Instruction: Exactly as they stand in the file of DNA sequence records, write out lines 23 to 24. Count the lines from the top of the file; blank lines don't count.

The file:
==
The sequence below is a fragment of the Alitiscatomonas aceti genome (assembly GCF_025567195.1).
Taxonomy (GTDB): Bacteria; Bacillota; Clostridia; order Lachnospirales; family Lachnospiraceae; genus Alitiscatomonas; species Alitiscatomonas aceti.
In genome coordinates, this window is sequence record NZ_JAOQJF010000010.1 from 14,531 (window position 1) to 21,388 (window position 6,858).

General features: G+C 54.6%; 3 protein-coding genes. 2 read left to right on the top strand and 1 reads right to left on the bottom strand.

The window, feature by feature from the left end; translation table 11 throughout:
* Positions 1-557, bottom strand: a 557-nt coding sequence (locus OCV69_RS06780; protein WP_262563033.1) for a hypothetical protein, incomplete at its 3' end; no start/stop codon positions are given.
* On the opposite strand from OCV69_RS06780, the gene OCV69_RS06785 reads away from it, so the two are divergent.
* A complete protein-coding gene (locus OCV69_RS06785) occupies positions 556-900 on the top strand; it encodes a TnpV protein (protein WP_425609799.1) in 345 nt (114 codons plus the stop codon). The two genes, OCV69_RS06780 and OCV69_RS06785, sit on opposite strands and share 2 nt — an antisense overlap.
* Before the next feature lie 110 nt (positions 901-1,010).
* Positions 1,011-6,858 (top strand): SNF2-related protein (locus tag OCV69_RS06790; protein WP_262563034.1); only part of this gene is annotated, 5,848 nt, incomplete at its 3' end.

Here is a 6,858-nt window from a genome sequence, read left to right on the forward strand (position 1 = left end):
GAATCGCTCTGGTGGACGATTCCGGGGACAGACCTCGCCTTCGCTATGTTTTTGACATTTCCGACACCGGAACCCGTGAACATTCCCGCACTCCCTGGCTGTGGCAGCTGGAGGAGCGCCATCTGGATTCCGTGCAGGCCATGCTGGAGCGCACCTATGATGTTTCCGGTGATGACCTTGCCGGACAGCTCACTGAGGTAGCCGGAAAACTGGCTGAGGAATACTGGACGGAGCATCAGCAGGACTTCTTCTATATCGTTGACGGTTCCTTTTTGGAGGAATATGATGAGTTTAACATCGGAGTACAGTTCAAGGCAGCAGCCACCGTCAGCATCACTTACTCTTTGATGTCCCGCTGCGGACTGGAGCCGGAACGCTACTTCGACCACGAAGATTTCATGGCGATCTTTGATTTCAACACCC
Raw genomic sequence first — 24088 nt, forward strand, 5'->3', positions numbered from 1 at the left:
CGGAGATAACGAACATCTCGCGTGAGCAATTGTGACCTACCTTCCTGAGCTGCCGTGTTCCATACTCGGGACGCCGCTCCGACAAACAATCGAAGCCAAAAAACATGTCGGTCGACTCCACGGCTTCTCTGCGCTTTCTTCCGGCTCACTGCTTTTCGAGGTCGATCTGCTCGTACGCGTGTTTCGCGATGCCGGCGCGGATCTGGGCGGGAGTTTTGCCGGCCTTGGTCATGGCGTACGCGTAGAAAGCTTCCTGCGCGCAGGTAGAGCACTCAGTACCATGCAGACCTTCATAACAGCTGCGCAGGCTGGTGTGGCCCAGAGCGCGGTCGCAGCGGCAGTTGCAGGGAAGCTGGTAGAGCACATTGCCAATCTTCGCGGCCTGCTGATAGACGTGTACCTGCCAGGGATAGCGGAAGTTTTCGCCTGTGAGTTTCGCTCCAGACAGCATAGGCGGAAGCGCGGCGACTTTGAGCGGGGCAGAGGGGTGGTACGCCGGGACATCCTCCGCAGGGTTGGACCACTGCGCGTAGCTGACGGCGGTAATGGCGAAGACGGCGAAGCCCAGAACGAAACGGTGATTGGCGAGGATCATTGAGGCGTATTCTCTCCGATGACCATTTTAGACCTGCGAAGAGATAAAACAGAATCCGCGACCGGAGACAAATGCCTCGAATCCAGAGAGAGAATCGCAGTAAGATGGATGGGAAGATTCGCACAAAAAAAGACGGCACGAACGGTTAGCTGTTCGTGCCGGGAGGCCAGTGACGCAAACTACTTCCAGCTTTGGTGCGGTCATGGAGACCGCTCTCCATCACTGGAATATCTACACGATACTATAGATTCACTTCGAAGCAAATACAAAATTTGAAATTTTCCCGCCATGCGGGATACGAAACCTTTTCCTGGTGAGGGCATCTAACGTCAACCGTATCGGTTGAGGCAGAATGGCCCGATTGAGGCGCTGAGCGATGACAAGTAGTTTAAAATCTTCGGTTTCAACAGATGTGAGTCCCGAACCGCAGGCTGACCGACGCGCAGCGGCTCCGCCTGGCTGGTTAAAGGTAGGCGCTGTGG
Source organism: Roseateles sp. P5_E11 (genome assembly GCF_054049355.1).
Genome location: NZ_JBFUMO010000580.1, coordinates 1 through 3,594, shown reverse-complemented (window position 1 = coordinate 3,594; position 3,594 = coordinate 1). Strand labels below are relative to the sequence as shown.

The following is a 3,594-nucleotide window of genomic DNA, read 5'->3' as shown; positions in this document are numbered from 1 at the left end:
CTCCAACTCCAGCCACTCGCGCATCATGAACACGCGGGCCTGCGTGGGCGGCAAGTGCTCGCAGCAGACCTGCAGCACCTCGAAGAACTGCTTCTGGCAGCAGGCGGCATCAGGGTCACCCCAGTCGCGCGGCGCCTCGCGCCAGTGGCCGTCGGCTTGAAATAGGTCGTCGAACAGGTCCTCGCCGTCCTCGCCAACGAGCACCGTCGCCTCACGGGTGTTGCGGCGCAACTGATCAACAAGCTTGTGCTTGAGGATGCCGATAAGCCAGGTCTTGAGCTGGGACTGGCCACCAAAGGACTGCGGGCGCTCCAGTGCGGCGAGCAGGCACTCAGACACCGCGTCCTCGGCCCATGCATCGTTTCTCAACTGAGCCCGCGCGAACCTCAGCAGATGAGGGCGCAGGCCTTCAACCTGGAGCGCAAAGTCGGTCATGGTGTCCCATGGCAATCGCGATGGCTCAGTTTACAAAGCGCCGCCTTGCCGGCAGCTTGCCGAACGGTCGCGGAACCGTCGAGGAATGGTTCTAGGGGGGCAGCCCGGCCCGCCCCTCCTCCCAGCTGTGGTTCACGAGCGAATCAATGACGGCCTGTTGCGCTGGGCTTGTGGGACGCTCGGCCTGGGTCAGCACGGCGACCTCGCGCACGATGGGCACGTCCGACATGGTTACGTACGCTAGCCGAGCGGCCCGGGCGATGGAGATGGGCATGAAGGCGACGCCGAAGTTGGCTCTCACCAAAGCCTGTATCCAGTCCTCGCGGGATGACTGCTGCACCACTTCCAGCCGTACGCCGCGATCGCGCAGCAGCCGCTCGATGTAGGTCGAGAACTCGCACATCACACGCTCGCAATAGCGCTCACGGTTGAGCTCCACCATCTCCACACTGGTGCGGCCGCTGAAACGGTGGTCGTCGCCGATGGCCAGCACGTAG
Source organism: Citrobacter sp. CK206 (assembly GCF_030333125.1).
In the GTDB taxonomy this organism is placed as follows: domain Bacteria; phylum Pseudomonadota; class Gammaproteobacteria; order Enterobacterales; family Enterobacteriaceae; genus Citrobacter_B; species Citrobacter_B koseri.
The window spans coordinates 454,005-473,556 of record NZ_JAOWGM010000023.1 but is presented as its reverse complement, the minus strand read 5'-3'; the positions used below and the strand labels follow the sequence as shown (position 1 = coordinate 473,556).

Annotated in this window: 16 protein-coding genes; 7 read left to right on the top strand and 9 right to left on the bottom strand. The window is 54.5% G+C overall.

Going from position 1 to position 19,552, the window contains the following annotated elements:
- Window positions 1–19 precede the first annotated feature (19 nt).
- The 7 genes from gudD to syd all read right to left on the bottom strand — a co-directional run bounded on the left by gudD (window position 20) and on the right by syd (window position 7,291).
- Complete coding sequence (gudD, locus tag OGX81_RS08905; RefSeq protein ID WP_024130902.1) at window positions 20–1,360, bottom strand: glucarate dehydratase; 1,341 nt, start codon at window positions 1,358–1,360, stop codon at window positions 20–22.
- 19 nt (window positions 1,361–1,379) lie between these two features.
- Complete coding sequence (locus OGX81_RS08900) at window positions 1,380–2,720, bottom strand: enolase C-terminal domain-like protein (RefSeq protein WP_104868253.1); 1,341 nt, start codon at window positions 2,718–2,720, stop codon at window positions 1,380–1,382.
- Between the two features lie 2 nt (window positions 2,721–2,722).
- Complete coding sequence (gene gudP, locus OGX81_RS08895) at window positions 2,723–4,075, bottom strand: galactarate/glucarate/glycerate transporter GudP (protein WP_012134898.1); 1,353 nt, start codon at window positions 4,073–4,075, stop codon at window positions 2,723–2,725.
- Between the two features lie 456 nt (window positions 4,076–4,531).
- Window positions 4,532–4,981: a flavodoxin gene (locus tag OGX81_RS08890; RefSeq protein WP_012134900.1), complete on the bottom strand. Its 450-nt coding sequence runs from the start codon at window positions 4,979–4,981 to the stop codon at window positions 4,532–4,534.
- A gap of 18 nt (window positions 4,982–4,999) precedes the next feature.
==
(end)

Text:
Going from position 1 to position 19,552, the window contains the following annotated elements:
- Window positions 1–19 precede the first annotated feature (19 nt).